Evolution of Russian Federalism.
Dr. Sci. (Hist.), Professor, honorary Dr. of Institute of Sociology, RAS, email@example.com
Dr. Sci. (Hist.), Professor, Head, Department of Public Relations, Moscow State Institute of International Relations (MGIMO-University), MFA of Russia, firstname.lastname@example.org
elibrary_id: 495259 |
As stipulated by the “Federalism: A Multi-Dimensional Model of Research” scientific-publishing program, the second of a series of reports is published here within the “Federalism and the Public Sphere in Russia and Canada” project being realized by the political science department of the Carleton University (for the Canadian part) and the Gorbachev Foundation (for the Russian part). (For the first report of the series see: Galkin A.A., Fedosov P.A., Valentey S.D., Solovey V.D. — Polis, 2001, No.4). The 1st part of this second report contains analysis of the structure of electoral preferences at the regional levels, as referable to geographical and socioeconomic distinctions of Russian regions (area, numbers of the population, degree of urbanization, level of budgetary per capita revenues and expenditures, etc.). The 2nd part deals with politico-juridical aspects of delimitation of the spheres of competence and terms of reference between the federal organs and the organs of state power of the RF subjects. In the 3d part, the authors discuss the most acute problems of the system of local self-government, and outline possible ways of its perfection. In the final, 4th part of the report, an attempt is made to clear out the attitude of regional public opinion towards President Putin’s federal reforms.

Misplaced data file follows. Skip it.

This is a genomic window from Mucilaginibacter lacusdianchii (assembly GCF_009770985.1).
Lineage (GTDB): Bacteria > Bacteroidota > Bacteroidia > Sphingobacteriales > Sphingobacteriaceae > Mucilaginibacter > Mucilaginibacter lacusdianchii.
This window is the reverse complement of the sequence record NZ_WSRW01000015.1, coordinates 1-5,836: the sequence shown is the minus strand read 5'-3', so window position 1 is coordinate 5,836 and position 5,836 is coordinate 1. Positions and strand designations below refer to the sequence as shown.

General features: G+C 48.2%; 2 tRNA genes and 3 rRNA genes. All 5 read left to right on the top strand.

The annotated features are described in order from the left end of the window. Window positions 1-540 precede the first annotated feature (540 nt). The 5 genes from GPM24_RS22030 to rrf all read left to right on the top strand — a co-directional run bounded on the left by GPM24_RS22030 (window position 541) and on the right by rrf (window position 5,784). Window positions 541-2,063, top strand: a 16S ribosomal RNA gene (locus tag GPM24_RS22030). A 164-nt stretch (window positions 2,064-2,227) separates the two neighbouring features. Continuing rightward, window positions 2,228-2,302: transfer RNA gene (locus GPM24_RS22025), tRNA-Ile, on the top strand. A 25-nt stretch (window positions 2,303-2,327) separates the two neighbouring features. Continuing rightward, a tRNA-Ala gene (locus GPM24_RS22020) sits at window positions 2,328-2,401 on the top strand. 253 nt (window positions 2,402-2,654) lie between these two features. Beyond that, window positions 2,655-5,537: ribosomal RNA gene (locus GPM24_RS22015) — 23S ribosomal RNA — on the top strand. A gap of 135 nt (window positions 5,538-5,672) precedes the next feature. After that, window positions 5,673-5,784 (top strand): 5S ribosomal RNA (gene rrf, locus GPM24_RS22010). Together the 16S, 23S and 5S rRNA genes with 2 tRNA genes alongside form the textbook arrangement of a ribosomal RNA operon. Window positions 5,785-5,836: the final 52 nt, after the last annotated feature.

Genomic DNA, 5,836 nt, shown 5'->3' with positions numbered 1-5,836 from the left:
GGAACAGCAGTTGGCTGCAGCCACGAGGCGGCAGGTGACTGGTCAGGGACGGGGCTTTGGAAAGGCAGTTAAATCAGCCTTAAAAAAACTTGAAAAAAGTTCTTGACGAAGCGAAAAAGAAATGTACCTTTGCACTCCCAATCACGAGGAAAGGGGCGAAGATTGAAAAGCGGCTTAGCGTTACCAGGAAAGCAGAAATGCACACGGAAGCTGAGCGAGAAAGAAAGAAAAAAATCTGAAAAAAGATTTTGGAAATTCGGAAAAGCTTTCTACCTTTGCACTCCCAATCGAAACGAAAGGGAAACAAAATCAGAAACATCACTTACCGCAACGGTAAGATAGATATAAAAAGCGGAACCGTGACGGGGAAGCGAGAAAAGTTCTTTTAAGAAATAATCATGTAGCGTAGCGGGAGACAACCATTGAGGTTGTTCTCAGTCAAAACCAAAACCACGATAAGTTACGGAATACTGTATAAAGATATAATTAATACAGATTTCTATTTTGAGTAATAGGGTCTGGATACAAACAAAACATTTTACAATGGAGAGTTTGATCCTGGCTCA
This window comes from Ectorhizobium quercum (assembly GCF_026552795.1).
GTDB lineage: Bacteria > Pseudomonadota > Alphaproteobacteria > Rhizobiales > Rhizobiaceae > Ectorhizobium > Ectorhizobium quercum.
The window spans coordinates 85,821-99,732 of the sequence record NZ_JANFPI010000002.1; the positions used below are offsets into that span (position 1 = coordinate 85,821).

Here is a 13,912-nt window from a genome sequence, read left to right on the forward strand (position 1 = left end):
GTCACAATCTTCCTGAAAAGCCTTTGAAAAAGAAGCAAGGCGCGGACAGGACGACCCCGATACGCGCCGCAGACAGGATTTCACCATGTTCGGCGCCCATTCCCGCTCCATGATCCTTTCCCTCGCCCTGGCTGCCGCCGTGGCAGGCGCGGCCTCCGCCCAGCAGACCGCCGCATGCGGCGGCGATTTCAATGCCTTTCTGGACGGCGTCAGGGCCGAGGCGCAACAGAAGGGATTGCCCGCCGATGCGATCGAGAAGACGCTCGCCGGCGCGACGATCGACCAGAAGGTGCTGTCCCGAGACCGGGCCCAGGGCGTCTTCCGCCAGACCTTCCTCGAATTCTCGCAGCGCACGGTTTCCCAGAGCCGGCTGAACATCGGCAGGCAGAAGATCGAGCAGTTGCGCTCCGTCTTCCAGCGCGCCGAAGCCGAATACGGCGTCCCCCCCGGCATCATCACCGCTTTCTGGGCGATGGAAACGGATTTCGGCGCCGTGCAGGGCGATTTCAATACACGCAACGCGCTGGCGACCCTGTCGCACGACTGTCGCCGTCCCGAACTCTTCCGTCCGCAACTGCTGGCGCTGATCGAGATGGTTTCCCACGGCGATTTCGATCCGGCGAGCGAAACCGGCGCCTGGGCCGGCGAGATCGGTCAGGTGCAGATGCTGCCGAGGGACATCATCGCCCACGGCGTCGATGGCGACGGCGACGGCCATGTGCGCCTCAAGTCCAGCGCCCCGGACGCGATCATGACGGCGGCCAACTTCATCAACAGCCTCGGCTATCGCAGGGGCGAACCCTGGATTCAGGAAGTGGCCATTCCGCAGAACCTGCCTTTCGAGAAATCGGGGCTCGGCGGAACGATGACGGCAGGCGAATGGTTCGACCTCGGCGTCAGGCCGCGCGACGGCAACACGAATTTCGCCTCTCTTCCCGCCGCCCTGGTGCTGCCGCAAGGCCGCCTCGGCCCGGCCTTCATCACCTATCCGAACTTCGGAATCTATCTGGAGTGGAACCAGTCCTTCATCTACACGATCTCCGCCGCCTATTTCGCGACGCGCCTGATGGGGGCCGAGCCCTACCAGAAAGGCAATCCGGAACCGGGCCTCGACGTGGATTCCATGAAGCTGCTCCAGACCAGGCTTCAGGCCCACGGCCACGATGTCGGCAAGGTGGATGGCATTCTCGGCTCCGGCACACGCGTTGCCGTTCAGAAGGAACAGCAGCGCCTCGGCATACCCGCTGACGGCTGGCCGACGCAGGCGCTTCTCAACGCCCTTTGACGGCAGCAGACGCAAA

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Kuzmin A.S., Melvin N., Nechayev V.D.,
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